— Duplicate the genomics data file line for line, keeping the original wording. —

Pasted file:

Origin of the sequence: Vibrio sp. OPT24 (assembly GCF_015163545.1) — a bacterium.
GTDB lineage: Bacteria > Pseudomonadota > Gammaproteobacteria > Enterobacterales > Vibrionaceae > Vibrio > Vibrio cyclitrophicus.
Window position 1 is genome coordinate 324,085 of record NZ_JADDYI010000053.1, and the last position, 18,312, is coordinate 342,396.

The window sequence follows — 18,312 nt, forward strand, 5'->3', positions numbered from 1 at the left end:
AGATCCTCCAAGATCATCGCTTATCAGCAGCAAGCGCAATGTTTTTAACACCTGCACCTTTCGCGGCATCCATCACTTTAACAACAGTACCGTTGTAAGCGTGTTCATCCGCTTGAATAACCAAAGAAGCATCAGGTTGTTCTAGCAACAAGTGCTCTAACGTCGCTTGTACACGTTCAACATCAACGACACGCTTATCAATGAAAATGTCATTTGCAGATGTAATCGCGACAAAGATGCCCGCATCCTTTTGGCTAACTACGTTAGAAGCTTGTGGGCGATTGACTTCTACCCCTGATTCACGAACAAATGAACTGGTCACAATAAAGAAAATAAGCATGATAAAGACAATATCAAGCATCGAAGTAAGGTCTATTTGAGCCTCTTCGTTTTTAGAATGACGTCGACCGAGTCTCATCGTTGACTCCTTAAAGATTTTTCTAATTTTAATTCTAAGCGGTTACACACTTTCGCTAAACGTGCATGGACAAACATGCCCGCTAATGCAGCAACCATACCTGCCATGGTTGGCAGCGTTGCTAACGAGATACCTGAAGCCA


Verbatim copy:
Origin of the sequence: Vibrio sp. OPT24 (assembly GCF_015163545.1) — a bacterium.
GTDB lineage: Bacteria > Pseudomonadota > Gammaproteobacteria > Enterobacterales > Vibrionaceae > Vibrio > Vibrio cyclitrophicus.
Window position 1 is genome coordinate 324,085 of record NZ_JADDYI010000053.1, and the last position, 18,312, is coordinate 342,396.

The window sequence follows — 18,312 nt, forward strand, 5'->3', positions numbered from 1 at the left end:
AGATCCTCCAAGATCATCGCTTATCAGCAGCAAGCGCAATGTTTTTAACACCTGCACCTTTCGCGGCATCCATCACTTTAACAACAGTACCGTTGTAAGCGTGTTCATCCGCTTGAATAACCAAAGAAGCATCAGGTTGTTCTAGCAACAAGTGCTCTAACGTCGCTTGTACACGTTCAACATCAACGACACGCTTATCAATGAAAATGTCATTTGCAGATGTAATCGCGACAAAGATGCCCGCATCCTTTTGGCTAACTACGTTAGAAGCTTGTGGGCGATTGACTTCTACCCCTGATTCACGAACAAATGAACTGGTCACAATAAAGAAAATAAGCATGATAAAGACAATATCAAGCATCGAAGTAAGGTCTATTTGAGCCTCTTCGTTTTTAGAATGACGTCGACCGAGTCTCATCGTTGACTCCTTAAAGATTTTTCTAATTTTAATTCTAAGCGGTTACACACTTTCGCTAAACGTGCATGGACAAACATGCCCGCTAATGCAGCAACCATACCTGCCATGGTTGGCAGCGTTGCTAACGAGATACCTGAAGCCA